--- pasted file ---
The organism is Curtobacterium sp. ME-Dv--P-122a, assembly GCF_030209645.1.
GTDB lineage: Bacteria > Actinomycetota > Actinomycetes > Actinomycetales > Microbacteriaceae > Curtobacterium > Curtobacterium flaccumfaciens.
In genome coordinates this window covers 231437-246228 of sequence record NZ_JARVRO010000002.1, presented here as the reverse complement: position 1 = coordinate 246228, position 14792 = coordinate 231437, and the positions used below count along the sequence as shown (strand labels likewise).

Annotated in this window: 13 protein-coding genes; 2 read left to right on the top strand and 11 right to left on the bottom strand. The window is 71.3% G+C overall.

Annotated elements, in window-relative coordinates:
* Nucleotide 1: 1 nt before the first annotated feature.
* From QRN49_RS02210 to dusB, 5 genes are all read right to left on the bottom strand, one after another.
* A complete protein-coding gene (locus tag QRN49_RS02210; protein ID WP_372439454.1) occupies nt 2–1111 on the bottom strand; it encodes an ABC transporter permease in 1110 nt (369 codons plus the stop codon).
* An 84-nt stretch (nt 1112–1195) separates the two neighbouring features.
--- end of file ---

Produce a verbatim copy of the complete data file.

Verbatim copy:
The organism is Curtobacterium sp. ME-Dv--P-122a, assembly GCF_030209645.1.
GTDB lineage: Bacteria > Actinomycetota > Actinomycetes > Actinomycetales > Microbacteriaceae > Curtobacterium > Curtobacterium flaccumfaciens.
In genome coordinates this window covers 231437-246228 of sequence record NZ_JARVRO010000002.1, presented here as the reverse complement: position 1 = coordinate 246228, position 14792 = coordinate 231437, and the positions used below count along the sequence as shown (strand labels likewise).

Annotated in this window: 13 protein-coding genes; 2 read left to right on the top strand and 11 right to left on the bottom strand. The window is 71.3% G+C overall.

Annotated elements, in window-relative coordinates:
* Nucleotide 1: 1 nt before the first annotated feature.
* From QRN49_RS02210 to dusB, 5 genes are all read right to left on the bottom strand, one after another.
* A complete protein-coding gene (locus tag QRN49_RS02210; protein ID WP_372439454.1) occupies nt 2–1111 on the bottom strand; it encodes an ABC transporter permease in 1110 nt (369 codons plus the stop codon).
* An 84-nt stretch (nt 1112–1195) separates the two neighbouring features.